The only time my life was even moderately endangered when I worked in the Obama White House was at the first meeting of the HIV/AIDS strategy development group. Someone had noted that the African-American female infection rate was far greater than the White female rate, and proposed that the President’s strategy try to eliminate the disparity.
I said that I thought that was a bad goal.
For an anxiety-ridden moment, there were death stares facing me around the table. But once I explained my reservations, everyone agreed. The point I made was that the disparity could be eliminated if the rate of White female infection quadrupled and the rate of African-American infection only doubled, an outcome that would leave us all in tears. We therefore shouldn’t be pursuing disparity reduction per se, but reduction in absolute amounts, i.e., the goal should be to reduce the African-American female infection rate.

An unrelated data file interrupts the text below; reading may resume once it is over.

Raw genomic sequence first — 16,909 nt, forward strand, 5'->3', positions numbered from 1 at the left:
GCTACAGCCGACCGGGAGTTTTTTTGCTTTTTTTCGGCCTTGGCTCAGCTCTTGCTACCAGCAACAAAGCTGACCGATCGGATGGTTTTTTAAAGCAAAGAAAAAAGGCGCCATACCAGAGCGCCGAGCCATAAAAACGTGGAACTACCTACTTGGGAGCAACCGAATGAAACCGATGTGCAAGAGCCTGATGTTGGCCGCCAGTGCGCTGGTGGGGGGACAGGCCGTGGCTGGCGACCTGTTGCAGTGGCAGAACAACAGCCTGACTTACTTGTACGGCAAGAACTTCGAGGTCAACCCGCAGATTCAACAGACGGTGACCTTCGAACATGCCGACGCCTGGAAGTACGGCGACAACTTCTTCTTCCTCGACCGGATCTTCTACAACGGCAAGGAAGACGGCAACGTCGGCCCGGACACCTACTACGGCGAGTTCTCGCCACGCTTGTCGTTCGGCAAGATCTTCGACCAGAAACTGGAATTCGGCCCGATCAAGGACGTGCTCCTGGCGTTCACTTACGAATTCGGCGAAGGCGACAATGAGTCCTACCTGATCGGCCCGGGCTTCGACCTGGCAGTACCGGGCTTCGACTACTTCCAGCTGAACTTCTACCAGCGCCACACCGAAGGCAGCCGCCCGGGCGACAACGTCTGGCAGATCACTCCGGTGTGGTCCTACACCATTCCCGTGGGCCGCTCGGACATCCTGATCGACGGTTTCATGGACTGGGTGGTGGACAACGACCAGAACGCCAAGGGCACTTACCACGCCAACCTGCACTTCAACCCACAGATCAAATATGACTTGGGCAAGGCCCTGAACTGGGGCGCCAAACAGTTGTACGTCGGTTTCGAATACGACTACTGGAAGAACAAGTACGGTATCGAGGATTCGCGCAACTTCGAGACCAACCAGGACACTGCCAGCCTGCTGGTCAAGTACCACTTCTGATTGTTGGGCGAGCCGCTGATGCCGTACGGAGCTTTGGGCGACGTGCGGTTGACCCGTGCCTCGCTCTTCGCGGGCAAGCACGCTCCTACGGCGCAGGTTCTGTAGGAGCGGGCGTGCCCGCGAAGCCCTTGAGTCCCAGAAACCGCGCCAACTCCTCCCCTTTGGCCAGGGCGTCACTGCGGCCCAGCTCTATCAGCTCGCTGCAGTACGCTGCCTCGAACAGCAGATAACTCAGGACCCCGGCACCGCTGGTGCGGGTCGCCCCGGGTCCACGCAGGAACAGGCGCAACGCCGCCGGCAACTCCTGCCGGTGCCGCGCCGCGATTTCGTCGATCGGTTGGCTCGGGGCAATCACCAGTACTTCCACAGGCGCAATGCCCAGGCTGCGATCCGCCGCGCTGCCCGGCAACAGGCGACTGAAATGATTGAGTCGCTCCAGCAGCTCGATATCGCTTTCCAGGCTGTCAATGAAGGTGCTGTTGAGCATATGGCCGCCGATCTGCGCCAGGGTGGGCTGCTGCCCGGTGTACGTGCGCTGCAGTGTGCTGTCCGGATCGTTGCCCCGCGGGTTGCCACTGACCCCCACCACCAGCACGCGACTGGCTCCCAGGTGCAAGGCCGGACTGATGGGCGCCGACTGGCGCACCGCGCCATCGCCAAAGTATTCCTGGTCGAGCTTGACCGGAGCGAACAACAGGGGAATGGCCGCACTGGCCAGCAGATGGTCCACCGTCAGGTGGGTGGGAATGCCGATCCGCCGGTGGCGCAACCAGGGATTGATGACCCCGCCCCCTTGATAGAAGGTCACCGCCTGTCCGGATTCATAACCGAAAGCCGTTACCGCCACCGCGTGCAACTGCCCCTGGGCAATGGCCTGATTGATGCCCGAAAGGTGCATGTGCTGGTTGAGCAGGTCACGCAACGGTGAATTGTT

This came back to me as I put together some data on Black and White women’s levels of imprisonment. If you had set the goal in 1985 to reduce the disparity (It was 7 to 1 then) you could declare victory in 2015 (Disparity dropped to 2 to 1) today because both groups are far more likely to be in prison, it’s just that the growth in the White women’s rate has been faster.
More on these data in my piece in Washington Post today.